by Zoe Pollock

Vaughan Bell reports on visions of a psychedelic future, by imbibing a muddy brown brew known as yagé:

In a hut, in a forest, in the mountains of Colombia, I am puking into a bucket. I close my eyes and every time my body convulses I see ripples in a lattice of multi-coloured hexagons that flows out to the edges of the universe.

Bell's spirit quest was in response to an article in September’s Nature Reviews Neuroscience, which tries to assess the growing research on the potential of hallucinogens to treat depression and anxiety. Mo at Neurophilosophy adds more:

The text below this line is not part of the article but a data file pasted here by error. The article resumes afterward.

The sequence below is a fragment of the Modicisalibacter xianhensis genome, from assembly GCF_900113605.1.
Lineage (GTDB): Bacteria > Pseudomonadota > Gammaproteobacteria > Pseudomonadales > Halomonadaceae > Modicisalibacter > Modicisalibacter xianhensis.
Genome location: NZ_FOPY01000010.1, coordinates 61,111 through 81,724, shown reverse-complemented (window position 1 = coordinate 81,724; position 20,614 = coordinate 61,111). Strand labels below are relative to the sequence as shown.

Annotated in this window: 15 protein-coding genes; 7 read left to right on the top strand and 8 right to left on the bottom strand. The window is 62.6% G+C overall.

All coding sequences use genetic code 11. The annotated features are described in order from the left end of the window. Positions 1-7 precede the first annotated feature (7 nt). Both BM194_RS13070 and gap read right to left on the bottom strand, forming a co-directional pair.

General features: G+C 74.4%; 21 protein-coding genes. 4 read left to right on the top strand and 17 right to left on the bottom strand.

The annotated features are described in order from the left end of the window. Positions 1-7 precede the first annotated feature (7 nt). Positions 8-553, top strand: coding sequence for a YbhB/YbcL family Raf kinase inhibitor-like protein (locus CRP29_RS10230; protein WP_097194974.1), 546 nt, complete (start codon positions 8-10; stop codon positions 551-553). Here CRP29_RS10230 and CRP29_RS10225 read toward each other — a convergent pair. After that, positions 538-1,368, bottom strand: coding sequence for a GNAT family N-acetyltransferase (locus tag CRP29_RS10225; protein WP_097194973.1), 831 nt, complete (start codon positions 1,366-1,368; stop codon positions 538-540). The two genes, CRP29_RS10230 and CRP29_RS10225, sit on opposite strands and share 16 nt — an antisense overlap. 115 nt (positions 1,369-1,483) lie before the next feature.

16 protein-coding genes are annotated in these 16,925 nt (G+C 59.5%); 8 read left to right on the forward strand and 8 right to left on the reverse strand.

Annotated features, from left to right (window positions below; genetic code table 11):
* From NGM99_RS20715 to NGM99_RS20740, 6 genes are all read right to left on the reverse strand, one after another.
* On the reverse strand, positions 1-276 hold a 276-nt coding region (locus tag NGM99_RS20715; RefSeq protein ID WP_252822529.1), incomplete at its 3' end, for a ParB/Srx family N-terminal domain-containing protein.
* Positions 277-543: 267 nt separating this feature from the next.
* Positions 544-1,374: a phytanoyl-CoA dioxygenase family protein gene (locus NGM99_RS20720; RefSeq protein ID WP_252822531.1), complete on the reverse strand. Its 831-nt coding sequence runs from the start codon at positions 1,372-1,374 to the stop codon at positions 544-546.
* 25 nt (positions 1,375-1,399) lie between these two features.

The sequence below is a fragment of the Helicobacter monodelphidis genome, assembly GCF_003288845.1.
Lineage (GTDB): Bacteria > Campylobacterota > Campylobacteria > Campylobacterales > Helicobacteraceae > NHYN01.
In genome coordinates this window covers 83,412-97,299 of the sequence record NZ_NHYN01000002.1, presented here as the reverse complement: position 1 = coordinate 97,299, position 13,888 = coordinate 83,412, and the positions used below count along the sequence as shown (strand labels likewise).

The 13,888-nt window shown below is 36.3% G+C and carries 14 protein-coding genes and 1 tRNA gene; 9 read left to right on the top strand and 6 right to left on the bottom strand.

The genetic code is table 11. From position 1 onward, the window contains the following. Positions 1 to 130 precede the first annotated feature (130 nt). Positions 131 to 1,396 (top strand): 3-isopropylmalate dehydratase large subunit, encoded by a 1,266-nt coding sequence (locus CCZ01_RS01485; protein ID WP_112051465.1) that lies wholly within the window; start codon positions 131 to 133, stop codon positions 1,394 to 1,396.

The criminalization of LSD in 1970 was evidently a knee-jerk reaction by governments to the sensationalist media reports about the dangers of the drug that occurred without proper debate. A similar situation arose earlier this year, when the British government banned mephedrone. Examination of the reasons why the early LSD trials were brought to an end so abruptly could therefore provide valuable lessons about how controversial drugs could be effectively incorporated into modern medicine.